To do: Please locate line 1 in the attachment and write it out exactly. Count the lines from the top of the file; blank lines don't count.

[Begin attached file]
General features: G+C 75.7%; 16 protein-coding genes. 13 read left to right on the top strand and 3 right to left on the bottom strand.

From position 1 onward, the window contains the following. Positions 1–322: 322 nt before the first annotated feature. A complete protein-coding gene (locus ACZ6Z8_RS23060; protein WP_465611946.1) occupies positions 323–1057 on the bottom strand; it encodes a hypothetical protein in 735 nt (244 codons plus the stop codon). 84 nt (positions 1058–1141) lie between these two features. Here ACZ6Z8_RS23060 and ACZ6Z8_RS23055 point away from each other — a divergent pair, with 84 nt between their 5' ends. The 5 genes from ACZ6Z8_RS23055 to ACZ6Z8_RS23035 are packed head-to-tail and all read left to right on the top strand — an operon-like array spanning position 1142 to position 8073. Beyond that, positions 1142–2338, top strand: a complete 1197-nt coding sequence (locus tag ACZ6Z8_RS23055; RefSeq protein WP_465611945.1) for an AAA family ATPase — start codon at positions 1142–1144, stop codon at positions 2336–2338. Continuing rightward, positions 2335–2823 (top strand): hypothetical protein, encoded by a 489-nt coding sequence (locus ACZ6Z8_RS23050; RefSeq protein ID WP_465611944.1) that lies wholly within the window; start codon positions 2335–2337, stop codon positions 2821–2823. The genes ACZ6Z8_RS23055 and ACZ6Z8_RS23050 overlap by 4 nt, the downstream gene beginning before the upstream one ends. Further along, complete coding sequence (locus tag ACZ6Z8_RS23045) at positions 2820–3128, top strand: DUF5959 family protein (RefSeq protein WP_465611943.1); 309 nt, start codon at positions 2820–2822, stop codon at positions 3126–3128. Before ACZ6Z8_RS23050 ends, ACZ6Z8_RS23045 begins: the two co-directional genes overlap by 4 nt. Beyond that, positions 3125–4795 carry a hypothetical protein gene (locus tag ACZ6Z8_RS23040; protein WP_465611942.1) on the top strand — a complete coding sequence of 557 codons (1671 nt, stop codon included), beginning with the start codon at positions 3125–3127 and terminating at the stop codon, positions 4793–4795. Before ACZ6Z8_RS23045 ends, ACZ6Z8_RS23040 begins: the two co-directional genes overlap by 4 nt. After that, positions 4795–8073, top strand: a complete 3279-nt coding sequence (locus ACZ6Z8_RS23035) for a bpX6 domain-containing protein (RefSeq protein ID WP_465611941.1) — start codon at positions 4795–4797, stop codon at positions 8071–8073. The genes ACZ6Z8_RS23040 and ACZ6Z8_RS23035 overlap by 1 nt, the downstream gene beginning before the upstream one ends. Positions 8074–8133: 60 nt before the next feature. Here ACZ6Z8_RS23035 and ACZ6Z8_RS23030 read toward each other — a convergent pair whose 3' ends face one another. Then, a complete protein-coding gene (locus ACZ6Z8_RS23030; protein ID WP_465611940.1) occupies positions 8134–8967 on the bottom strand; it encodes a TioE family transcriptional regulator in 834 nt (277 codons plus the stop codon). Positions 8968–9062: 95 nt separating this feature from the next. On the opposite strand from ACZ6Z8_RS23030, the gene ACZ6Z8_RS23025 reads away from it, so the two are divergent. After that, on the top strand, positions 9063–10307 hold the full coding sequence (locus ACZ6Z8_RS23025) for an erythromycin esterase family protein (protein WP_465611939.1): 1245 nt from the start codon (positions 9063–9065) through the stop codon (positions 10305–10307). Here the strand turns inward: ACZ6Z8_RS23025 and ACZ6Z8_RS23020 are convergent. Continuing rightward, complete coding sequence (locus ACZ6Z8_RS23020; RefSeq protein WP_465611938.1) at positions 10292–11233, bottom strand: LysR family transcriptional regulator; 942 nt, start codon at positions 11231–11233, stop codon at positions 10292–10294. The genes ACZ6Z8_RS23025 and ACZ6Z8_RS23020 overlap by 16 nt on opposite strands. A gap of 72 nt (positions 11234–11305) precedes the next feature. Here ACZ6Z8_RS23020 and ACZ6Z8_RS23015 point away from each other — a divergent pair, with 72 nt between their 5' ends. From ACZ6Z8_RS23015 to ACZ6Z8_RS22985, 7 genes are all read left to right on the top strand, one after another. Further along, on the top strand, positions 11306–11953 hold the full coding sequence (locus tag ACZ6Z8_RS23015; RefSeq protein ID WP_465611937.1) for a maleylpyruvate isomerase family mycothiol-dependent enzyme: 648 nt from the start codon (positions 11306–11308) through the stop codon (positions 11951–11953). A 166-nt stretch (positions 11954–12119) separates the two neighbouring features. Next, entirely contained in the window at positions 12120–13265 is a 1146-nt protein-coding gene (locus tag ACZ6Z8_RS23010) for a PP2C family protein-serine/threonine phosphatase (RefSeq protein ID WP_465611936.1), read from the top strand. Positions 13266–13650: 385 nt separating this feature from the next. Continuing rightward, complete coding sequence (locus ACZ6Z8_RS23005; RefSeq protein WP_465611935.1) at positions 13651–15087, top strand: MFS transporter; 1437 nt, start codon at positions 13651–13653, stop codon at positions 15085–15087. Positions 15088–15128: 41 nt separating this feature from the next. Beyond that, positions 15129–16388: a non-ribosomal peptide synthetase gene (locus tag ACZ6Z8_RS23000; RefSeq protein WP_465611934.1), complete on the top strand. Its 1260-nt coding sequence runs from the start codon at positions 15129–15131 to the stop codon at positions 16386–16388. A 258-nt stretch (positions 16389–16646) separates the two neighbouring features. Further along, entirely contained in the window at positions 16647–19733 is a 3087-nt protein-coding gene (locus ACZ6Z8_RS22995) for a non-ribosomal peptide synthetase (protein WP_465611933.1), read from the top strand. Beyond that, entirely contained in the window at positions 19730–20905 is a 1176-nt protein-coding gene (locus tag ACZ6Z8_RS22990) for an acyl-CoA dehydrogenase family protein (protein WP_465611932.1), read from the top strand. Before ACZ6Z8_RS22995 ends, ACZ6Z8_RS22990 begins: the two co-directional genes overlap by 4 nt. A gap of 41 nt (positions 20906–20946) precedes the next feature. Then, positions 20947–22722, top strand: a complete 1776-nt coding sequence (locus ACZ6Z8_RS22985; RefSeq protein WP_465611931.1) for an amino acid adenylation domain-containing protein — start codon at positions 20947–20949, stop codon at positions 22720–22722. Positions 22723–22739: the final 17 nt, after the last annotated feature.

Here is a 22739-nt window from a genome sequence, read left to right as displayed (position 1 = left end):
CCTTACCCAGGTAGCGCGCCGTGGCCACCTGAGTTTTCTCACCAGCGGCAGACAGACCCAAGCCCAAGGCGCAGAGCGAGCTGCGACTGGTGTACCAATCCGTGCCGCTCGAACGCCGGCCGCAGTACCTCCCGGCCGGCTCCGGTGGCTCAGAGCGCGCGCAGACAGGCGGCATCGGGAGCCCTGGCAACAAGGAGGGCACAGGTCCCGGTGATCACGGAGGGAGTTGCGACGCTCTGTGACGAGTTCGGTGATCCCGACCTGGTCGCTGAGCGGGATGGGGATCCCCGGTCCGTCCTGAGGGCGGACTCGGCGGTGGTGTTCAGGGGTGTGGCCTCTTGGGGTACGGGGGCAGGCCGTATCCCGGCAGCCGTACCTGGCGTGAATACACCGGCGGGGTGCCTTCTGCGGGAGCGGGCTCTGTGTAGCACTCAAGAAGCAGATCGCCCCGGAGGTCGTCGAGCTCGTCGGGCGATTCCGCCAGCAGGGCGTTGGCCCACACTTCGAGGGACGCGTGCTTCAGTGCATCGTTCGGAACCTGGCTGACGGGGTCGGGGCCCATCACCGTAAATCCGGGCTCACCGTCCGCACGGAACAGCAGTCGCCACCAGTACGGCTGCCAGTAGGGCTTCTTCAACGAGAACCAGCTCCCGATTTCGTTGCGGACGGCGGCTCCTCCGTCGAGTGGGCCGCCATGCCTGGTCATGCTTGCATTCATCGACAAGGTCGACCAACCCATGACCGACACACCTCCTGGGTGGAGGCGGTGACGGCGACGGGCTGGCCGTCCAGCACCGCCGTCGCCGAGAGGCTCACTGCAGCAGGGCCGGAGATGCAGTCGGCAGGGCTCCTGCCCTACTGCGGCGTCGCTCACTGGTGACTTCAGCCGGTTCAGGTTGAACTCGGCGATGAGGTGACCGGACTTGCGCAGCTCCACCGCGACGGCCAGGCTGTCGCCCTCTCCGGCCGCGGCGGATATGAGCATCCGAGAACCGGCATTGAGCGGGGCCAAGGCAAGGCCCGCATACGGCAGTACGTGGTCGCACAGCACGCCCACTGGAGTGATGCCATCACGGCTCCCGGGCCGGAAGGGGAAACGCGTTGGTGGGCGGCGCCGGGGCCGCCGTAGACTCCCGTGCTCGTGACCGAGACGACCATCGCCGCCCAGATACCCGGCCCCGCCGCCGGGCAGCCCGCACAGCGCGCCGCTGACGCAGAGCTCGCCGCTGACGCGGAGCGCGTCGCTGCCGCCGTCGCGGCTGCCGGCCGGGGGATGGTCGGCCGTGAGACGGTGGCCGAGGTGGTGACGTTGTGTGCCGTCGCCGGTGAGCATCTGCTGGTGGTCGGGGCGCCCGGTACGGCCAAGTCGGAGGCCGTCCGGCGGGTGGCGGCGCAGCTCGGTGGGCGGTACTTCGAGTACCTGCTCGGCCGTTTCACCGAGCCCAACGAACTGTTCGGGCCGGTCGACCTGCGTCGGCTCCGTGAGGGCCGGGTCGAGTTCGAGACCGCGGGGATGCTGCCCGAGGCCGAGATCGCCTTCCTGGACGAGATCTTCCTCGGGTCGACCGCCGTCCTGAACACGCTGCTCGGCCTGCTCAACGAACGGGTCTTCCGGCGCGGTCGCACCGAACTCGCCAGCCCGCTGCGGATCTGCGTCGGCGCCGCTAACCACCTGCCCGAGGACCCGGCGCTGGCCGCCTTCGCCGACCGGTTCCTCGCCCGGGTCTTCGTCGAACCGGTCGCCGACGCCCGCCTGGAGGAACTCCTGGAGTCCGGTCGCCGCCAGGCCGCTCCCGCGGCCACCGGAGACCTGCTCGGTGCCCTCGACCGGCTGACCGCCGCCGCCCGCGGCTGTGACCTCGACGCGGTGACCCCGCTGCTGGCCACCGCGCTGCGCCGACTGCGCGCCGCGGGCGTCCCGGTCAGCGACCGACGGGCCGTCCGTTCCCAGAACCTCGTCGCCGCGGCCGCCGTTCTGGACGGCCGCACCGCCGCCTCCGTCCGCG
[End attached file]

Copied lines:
General features: G+C 75.7%; 16 protein-coding genes. 13 read left to right on the top strand and 3 right to left on the bottom strand.